The Book Resists Reading
You’re left the book in your uncle’s will, not singularly, but part of his collection. Not so many books really, a single car load, hatchback crammed full, axles protesting. A lot all at once, but it’s not like you could start a store with them.
The executor—your oldest cousin—blushes, embarrassed that this is your share, but you don’t mind. You like books, and though money is always nice, there wasn’t much of that. The dirty books leave itching streaks on your forearms and sandpaper your fingerprints.
At home, it takes you a dozen slow trips to unload your car, walking while scanning titles beneath the dust. You wanted an itemized list, but your cousin never made one.
You pass a pleasant afternoon, dusting and slotting your uncle’s collection into your own shelves of unread books. His books are things you’d never have selected on your own—obscure philosophers, questionable autobiographies, religious tracts bound in cheap leatherette warning about witchcraft, pamphlets about mysterious artifacts with even more mysterious powers.
One particular book draws you. It’s faded and dusty, bound in green leather, its title indecipherable, stamped letters blurred by time and pressure. Your hand lingers on its spine.
You read alphabetically. This book, with its unreadable title that might begin with an ornate S, is for later. The book reminds you of a journal.
You love old journals, that slow creep into someone else’s thoughts. The pages cling together, reluctant to part. You set the book down to mix up a mister of alcohol and water to clean the pages. When you come back, the cats have avalanched all your piles of books into one heap. By the time you think about the book again, you’ve mislaid it somewhere in the mess.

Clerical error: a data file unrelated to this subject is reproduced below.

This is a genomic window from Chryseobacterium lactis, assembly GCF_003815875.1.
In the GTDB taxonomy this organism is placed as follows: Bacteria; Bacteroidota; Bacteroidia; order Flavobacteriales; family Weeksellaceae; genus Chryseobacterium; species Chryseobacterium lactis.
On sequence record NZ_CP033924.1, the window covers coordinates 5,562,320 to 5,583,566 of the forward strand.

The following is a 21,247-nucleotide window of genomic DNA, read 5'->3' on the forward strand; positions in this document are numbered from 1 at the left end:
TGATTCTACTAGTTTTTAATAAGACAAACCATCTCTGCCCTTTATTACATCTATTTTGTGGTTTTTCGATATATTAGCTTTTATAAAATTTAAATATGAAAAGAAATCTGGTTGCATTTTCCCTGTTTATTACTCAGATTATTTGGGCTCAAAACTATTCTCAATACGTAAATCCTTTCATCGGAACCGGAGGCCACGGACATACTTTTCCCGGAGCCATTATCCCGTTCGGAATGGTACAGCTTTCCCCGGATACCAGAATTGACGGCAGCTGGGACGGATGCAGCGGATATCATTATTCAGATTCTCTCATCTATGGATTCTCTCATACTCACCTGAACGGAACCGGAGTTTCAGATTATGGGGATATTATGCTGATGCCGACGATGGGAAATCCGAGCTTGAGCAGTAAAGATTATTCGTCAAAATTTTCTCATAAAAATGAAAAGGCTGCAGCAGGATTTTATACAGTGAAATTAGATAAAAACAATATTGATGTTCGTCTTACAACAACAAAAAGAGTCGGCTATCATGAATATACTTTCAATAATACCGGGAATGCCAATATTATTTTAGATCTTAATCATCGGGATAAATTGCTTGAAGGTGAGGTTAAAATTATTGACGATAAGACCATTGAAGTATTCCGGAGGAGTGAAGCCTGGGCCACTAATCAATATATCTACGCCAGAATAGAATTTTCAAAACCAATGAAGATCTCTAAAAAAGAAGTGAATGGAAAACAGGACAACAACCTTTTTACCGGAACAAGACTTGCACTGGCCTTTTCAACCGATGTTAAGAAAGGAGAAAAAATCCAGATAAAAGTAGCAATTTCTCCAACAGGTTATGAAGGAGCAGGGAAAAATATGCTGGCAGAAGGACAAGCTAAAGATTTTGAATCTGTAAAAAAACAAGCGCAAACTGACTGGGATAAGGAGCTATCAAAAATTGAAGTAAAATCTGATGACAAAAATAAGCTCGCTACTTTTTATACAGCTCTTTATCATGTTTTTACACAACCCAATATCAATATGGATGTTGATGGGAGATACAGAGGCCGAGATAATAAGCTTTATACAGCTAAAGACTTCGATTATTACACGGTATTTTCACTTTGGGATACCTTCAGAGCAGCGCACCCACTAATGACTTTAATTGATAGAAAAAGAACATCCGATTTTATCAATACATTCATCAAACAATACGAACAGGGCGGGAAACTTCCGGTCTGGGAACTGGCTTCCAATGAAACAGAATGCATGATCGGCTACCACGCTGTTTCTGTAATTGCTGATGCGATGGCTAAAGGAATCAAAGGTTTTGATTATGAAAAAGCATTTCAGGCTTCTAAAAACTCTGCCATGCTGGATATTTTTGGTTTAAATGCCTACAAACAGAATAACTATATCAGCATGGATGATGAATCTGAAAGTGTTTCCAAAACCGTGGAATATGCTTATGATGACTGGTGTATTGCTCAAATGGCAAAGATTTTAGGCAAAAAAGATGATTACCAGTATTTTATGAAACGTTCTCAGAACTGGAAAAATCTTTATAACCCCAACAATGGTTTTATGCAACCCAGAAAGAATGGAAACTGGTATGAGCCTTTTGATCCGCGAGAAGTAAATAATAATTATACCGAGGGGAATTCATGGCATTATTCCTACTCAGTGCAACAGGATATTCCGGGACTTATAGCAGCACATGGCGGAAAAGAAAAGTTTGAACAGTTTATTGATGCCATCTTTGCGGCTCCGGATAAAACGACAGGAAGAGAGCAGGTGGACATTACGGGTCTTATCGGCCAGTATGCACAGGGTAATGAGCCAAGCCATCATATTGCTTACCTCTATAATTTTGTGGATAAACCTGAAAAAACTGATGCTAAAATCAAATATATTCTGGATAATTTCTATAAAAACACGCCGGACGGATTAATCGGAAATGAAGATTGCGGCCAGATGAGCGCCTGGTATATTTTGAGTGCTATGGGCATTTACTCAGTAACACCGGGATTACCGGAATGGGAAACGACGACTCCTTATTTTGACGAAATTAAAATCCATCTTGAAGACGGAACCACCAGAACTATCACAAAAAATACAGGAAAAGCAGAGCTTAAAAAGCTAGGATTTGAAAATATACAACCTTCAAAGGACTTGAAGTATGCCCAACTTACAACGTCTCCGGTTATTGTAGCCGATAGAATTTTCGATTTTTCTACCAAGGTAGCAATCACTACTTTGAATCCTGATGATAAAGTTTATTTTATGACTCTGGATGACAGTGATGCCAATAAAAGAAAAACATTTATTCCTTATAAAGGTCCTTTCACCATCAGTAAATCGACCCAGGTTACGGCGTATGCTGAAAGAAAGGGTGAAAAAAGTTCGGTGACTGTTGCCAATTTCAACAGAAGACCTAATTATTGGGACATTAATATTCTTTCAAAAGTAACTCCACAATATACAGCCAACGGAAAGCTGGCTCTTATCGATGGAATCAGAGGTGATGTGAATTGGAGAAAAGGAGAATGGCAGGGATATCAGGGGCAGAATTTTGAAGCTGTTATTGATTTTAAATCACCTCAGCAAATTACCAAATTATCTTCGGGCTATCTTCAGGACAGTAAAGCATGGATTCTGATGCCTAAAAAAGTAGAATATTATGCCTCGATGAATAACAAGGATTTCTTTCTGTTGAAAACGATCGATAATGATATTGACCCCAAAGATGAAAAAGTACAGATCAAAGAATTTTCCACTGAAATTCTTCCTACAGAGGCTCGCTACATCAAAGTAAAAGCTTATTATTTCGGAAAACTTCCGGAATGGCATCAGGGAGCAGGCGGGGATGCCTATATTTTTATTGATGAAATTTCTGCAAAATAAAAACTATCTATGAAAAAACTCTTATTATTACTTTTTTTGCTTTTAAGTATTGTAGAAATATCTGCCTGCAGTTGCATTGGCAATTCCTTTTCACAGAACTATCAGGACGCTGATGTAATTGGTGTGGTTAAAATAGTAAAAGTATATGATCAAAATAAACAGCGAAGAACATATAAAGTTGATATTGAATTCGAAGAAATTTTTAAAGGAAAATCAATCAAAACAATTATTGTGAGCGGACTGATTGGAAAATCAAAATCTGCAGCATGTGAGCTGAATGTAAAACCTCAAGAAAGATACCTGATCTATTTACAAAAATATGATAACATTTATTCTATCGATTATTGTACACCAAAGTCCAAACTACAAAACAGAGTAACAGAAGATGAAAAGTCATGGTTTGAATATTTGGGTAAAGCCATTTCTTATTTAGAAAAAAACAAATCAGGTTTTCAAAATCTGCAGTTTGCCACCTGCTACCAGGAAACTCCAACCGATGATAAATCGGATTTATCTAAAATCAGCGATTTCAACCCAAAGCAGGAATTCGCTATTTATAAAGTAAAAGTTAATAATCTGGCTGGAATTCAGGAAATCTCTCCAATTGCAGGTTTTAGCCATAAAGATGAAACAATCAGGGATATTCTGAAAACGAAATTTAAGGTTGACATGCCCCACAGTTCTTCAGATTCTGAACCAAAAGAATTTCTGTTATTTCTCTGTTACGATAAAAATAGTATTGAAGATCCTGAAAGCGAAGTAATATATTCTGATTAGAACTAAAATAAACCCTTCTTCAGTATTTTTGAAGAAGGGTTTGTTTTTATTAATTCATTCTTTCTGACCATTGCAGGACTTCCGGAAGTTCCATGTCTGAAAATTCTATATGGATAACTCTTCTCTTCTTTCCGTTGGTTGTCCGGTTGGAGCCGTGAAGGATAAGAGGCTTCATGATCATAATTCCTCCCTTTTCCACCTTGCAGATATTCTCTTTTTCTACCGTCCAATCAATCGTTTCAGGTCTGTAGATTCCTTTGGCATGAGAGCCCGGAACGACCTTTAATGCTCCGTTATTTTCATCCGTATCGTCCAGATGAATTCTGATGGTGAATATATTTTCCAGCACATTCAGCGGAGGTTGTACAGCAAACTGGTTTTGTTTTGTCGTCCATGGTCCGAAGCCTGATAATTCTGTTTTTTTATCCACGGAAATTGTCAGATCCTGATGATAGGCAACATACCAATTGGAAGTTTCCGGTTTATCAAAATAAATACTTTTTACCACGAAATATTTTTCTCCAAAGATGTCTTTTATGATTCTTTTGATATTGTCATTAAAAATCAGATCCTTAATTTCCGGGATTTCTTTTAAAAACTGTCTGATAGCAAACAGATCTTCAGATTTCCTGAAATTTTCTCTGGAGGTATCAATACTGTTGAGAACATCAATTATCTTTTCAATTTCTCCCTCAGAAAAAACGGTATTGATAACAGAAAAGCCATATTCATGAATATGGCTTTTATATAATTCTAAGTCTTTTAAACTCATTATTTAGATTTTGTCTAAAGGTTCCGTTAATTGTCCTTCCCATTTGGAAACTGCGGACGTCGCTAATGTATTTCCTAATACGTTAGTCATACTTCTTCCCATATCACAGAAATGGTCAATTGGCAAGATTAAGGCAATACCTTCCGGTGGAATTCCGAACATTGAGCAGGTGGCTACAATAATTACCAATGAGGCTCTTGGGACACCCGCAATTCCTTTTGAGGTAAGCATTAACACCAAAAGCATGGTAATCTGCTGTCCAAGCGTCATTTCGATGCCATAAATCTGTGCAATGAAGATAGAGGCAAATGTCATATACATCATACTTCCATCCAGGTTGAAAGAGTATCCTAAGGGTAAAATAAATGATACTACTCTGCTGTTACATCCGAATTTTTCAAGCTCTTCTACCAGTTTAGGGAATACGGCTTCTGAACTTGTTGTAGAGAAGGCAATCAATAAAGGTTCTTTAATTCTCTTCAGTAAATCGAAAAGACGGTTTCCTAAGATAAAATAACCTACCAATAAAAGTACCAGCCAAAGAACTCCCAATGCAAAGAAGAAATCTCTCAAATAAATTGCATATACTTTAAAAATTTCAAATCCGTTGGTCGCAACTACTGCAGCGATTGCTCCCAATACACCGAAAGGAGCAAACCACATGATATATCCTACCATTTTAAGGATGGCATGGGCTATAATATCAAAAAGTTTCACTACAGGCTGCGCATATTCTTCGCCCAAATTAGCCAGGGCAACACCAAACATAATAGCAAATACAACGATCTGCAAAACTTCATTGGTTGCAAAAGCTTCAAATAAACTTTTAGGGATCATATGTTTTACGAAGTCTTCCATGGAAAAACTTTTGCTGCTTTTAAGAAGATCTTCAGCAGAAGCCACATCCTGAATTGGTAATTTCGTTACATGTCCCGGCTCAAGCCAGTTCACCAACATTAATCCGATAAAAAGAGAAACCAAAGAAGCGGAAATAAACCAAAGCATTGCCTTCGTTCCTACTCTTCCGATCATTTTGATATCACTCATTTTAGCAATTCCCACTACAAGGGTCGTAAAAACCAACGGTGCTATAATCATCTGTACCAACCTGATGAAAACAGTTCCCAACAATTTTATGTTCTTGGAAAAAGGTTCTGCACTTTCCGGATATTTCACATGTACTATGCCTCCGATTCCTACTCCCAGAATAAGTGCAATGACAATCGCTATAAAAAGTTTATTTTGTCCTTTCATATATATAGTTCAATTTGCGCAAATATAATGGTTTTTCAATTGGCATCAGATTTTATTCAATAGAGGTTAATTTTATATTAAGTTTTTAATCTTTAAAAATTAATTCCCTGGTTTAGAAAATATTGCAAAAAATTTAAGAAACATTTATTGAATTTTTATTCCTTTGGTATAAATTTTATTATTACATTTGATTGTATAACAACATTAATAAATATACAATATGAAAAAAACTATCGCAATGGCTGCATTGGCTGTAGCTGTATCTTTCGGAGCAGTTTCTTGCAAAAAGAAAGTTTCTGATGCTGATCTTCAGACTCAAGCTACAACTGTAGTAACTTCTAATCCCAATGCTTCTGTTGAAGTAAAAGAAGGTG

Your uncle died with a book in his hands.
You wonder, which book was he reading? Not the kind of question you can ask. Even if your cousins knew, asking would be insensitive. His death was sudden and surprising.
When you move apartments, you lose the book. You find it again when you clear a room preparing to paint. You set the book beside your bed, and it’s gone in the morning. You find it dead center beneath your bed a week later when you sweep. It’s in your hand. The phone rings.
You carry the book and race to the phone, and sometime during the long call, you mislay it. When you retrace your steps, the book is nowhere to be found.
You notice, of course you notice. There are only so many times you can lose something. And you wonder, every time you pick up a different book, a consolation prize, what’s in the book.
You lose the book when you set it down to answer the door.
You lose the book when you need to answer a few emails.
You lose the book while doing laundry.
You lose the book.
In the midst of a search, you try to tally the losses, but they rapidly reach triple digits. You start tallying possibilities instead.
The book might be attractive to your cats. Though you smell only dust and paper, a faint hint of smoke, who knows what your cats smell. Maybe they’re the ones moving the book, driving a maddening taste before them.
The book could be moving itself; stranger things happen. Rocks sail across Death Valley. Surely a book slicked with dust could sail itself around a small house.
The book could be full of information so dense and so powerful that the book might work like some kind of magnet, propulsive, repulsive in equal measures.
The book could be waiting for the right reader. And you’re not it. You try not to think about that too much. There’s a rejection you’d never get over.
The book could be the journal you think it is, but its pages might still be writing itself. Maybe it’s your journal, and the end page will end you. All biographies end with a death. And your uncle is dead.
The book could be magic. Not that you believe in magic; you’re too old, too tired to believe. Except if anything could be magic, it would be a book, wouldn’t it?
Embarrassed, you think the book could just be a book. It’s not like you’ve never mislaid a book before. Two just this past month, one fatally lost, left on the bus. One, you left in the freezer. But you found that one, minutes later, backtracking.
You find the book behind the shelves.
You find the book atop the refrigerator, blood warm with reflected heat.
You find the book beneath the stairs, shrouded in cobwebs.
You find the book in the piano bench, amongst the pages of Pavane for a Dead Princess.
You find the book in the patch of rue in your garden.
If you’ve had it in your hands so often, why haven’t you been able to read it? Books are created to be read. Cat and mouse for months now.
You find the book.
You find the book.
You find the book.
The book flexes in your hands, the pages fluttering against your fingers like frantic moths, a panicked heart-beat. By now, you’d expect nothing less. Yours is beating just as fast. You part the spine, press the page flat, and begin to read.